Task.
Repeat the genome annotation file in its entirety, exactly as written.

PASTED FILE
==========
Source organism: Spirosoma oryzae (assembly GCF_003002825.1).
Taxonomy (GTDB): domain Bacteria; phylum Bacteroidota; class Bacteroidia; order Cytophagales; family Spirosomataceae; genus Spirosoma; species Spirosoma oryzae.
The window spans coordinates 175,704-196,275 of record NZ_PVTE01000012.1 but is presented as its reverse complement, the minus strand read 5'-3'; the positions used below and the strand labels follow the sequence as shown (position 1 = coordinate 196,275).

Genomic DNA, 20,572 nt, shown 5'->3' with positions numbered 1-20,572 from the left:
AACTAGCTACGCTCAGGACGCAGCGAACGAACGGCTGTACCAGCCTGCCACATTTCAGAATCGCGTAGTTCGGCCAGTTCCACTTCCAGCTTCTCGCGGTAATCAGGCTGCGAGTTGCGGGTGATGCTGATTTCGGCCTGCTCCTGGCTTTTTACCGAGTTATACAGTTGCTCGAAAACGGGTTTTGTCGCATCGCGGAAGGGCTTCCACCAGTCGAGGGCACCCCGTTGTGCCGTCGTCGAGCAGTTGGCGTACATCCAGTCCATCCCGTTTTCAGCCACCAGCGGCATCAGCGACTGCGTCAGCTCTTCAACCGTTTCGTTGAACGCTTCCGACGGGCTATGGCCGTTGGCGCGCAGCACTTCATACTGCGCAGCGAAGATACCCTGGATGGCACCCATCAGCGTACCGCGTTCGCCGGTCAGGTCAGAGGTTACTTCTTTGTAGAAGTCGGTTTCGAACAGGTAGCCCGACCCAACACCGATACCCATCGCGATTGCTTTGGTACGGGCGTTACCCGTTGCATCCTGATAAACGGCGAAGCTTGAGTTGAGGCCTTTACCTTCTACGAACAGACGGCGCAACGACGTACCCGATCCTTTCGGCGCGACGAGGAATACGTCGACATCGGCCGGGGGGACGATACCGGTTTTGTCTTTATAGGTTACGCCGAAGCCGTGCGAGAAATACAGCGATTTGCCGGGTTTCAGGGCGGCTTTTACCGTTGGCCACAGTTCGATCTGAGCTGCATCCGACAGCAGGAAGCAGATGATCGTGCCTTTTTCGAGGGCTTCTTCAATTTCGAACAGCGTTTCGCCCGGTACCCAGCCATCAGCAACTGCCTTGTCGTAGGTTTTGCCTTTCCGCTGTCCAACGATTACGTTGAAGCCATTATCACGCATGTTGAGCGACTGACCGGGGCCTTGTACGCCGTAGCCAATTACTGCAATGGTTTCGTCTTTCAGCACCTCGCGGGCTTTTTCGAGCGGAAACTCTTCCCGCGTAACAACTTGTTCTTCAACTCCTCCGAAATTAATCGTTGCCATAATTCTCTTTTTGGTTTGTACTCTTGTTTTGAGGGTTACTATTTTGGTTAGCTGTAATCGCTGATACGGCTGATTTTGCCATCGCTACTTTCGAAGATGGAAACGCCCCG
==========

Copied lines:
Source organism: Spirosoma oryzae (assembly GCF_003002825.1).
Taxonomy (GTDB): domain Bacteria; phylum Bacteroidota; class Bacteroidia; order Cytophagales; family Spirosomataceae; genus Spirosoma; species Spirosoma oryzae.
The window spans coordinates 175,704-196,275 of record NZ_PVTE01000012.1 but is presented as its reverse complement, the minus strand read 5'-3'; the positions used below and the strand labels follow the sequence as shown (position 1 = coordinate 196,275).

Genomic DNA, 20,572 nt, shown 5'->3' with positions numbered 1-20,572 from the left:
AACTAGCTACGCTCAGGACGCAGCGAACGAACGGCTGTACCAGCCTGCCACATTTCAGAATCGCGTAGTTCGGCCAGTTCCACTTCCAGCTTCTCGCGGTAATCAGGCTGCGAGTTGCGGGTGATGCTGATTTCGGCCTGCTCCTGGCTTTTTACCGAGTTATACAGTTGCTCGAAAACGGGTTTTGTCGCATCGCGGAAGGGCTTCCACCAGTCGAGGGCACCCCGTTGTGCCGTCGTCGAGCAGTTGGCGTACATCCAGTCCATCCCGTTTTCAGCCACCAGCGGCATCAGCGACTGCGTCAGCTCTTCAACCGTTTCGTTGAACGCTTCCGACGGGCTATGGCCGTTGGCGCGCAGCACTTCATACTGCGCAGCGAAGATACCCTGGATGGCACCCATCAGCGTACCGCGTTCGCCGGTCAGGTCAGAGGTTACTTCTTTGTAGAAGTCGGTTTCGAACAGGTAGCCCGACCCAACACCGATACCCATCGCGATTGCTTTGGTACGGGCGTTACCCGTTGCATCCTGATAAACGGCGAAGCTTGAGTTGAGGCCTTTACCTTCTACGAACAGACGGCGCAACGACGTACCCGATCCTTTCGGCGCGACGAGGAATACGTCGACATCGGCCGGGGGGACGATACCGGTTTTGTCTTTATAGGTTACGCCGAAGCCGTGCGAGAAATACAGCGATTTGCCGGGTTTCAGGGCGGCTTTTACCGTTGGCCACAGTTCGATCTGAGCTGCATCCGACAGCAGGAAGCAGATGATCGTGCCTTTTTCGAGGGCTTCTTCAATTTCGAACAGCGTTTCGCCCGGTACCCAGCCATCAGCAACTGCCTTGTCGTAGGTTTTGCCTTTCCGCTGTCCAACGATTACGTTGAAGCCATTATCACGCATGTTGAGCGACTGACCGGGGCCTTGTACGCCGTAGCCAATTACTGCAATGGTTTCGTCTTTCAGCACCTCGCGGGCTTTTTCGAGCGGAAACTCTTCCCGCGTAACAACTTGTTCTTCAACTCCTCCGAAATTAATCGTTGCCATAATTCTCTTTTTGGTTTGTACTCTTGTTTTGAGGGTTACTATTTTGGTTAGCTGTAATCGCTGATACGGCTGATTTTGCCATCGCTACTTTCGAAGATGGAAACGCCCCG